The National Science Foundation Awards $5.5 Million Grant for Climate Change Education at Aquariums and Zoos : New England Aquarium Leads Consortium
As public understanding of climate change lags behind the consensus among scientists, the National Science Foundation (NSF) since 2009 has been developing the Climate Change Education Partnership program to help the public better weigh the evidence of human-climate interactions. Late Wednesday, NSF announced the awards in its most recent round of funding and granted $5.5 million over five years to the National Network for Ocean and Climate Change Interpretation led by the New England Aquarium.
The network is a national effort to enable informal science education institutions, such as aquariums and zoos, to better communicate the science of climate change and its impacts on marine ecosystems. The goal of the program is to research communication strategies that more effectively explain the complex processes of climate change and to train educational staff at informal science venues in those techniques. Bud Ris, President and CEO of the New England Aquarium stated, “We are aiming to shift the dialogue about climate change to a tone that is interesting, positive and leads to a problem solving mind set. The network’s challenge is to engage Americans in seeing themselves as part of the stories that they find in our exhibits.”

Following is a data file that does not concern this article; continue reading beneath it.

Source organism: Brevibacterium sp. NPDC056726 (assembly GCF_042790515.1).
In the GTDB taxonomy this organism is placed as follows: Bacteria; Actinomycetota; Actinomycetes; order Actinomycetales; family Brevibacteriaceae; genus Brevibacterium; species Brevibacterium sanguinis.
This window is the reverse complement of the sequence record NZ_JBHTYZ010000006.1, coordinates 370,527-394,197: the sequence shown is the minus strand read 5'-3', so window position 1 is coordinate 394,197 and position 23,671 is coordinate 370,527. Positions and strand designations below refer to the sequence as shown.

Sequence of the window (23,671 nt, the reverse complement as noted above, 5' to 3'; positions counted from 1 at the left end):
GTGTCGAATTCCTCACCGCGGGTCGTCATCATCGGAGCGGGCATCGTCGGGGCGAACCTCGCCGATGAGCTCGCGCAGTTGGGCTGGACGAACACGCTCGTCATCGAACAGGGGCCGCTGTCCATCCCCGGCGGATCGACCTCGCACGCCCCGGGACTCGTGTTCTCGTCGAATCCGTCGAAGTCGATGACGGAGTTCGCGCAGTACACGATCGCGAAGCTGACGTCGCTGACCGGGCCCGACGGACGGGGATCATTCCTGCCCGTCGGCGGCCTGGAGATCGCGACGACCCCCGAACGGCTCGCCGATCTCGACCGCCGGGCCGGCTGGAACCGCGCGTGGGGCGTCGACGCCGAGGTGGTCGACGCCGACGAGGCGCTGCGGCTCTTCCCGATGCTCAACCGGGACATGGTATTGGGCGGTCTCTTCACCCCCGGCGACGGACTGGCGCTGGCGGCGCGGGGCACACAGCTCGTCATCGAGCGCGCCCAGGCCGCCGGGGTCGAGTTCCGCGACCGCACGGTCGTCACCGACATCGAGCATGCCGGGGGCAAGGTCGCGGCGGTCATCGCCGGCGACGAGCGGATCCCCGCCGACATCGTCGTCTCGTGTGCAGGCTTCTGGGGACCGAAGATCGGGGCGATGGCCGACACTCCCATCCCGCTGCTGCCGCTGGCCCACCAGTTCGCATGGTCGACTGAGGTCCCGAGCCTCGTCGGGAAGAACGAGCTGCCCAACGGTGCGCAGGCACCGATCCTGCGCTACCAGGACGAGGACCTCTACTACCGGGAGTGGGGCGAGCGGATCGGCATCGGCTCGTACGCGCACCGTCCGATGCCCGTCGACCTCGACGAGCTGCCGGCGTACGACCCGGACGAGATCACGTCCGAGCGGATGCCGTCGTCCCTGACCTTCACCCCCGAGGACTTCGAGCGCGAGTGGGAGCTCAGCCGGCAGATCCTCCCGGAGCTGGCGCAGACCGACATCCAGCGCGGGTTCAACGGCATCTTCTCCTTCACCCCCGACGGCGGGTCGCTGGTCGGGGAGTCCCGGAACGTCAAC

Among the partners are Woods Hole Oceanographic Institution, the Association of Zoos and Aquariums, FrameWorks Institute, Monterey Bay Aquarium in California and National Aquarium in Baltimore. Evaluation will be conducted by the New Knowledge Organization, Pennsylvania State University and Ohio’s Center for Science and Industry.
In a given year, more than 60 percent of the American public visits an informal science venue, such as zoos or aquariums. Dr. Paul Boyle, senior scientist for conservation and education at the Association of Zoos and Aquariums noted, “People trust AZA-accredited zoos and aquariums for accurate science education. This climate change education partnership is applying social and cognitive techniques to give front-line interpreters skills in explaining complex topics like climate change in the widely engaging arena of informal science education.”
Woods Hole Oceanographic Institution (WHOI) is the science partner for the project. Senior WHOI graduate students will provide up to date scientific information about climate change, the role of the ocean in climate change and climate change impacts on ocean chemistry and its ecosystems.
FrameWorks Institute identifies and models relevant communications research that can help interpreters frame the public discourse about climate change at informal science education venues.
“The grant will allow the partnership to scale up its training to hundreds of informal science venues nationwide through both in-person and on-line training models,” said New England Aquarium vice president Billy Spitzer, “With the effects of climate change in the news on a near daily basis, there is an increasing need for more discussion and understanding of these complex issues and challenges.”
RELATED: The Aquarium's climate change programming was recently featured in a New York Times article. Aquarium president Bud Ris is quoted in the piece saying, "We would like as many people, if not everyone, to leave encouraged to take action."